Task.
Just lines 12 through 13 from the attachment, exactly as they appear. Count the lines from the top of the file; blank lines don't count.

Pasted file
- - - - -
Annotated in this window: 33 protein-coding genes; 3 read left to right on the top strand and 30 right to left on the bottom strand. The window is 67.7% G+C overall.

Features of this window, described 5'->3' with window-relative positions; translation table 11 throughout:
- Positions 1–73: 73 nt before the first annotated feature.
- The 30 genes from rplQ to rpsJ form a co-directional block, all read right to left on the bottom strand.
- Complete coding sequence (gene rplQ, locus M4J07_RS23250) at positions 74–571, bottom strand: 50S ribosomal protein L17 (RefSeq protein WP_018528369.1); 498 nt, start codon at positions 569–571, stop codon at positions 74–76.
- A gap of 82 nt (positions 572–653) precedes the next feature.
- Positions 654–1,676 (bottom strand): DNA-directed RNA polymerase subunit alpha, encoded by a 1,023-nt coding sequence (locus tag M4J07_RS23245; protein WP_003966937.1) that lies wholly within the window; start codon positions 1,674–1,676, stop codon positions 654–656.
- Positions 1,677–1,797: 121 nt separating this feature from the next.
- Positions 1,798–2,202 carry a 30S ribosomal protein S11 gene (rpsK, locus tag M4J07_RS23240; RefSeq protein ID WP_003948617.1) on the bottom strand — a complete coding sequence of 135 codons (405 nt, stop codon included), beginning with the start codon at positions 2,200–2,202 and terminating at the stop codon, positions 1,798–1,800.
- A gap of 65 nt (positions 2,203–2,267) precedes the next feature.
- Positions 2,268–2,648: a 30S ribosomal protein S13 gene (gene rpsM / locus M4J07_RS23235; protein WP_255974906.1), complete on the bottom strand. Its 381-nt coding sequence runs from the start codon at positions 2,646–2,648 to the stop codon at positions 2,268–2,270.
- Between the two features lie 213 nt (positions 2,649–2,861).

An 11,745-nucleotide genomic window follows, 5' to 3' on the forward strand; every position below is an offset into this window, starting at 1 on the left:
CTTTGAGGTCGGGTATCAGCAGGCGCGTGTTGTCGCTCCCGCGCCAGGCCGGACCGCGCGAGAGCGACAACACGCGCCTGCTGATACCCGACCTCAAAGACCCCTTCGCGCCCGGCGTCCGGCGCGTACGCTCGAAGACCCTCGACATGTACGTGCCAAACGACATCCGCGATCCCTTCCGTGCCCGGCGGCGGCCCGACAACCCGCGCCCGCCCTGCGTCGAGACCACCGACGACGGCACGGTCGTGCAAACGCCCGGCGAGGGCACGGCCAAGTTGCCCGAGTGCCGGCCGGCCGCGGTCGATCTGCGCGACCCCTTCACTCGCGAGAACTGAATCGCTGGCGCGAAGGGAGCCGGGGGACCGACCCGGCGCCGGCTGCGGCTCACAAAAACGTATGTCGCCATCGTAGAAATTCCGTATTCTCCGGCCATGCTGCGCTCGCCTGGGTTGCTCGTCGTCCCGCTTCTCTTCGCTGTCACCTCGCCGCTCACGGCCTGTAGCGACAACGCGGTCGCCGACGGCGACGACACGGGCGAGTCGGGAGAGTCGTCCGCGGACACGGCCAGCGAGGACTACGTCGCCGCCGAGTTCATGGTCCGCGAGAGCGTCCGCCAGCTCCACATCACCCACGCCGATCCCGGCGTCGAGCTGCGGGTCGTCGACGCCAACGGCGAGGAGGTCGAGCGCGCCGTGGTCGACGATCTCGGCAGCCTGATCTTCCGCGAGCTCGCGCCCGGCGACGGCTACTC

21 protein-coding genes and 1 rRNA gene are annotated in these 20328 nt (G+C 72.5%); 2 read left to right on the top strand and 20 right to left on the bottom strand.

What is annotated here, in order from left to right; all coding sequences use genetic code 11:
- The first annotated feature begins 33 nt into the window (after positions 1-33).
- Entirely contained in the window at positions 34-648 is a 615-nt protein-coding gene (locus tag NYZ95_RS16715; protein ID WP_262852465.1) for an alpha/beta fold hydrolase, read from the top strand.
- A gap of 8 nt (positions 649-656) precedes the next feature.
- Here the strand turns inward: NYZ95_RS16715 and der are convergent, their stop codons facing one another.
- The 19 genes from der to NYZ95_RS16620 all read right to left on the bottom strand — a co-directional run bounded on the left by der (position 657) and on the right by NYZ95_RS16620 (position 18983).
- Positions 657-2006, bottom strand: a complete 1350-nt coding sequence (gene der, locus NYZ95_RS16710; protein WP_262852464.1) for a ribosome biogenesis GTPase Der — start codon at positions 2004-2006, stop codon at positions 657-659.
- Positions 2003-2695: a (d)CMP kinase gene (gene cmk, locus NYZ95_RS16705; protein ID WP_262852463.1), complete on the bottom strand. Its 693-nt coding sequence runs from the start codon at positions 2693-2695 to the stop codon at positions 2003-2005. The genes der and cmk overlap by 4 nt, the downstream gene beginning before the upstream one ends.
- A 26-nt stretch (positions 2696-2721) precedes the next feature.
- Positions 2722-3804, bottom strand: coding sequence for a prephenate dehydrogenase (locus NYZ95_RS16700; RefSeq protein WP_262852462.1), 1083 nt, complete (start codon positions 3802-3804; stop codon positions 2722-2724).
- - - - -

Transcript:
- Between the two features lie 213 nt (positions 2,649–2,861).

An 11,745-nucleotide genomic window follows, 5' to 3' on the forward strand; every position below is an offset into this window, starting at 1 on the left: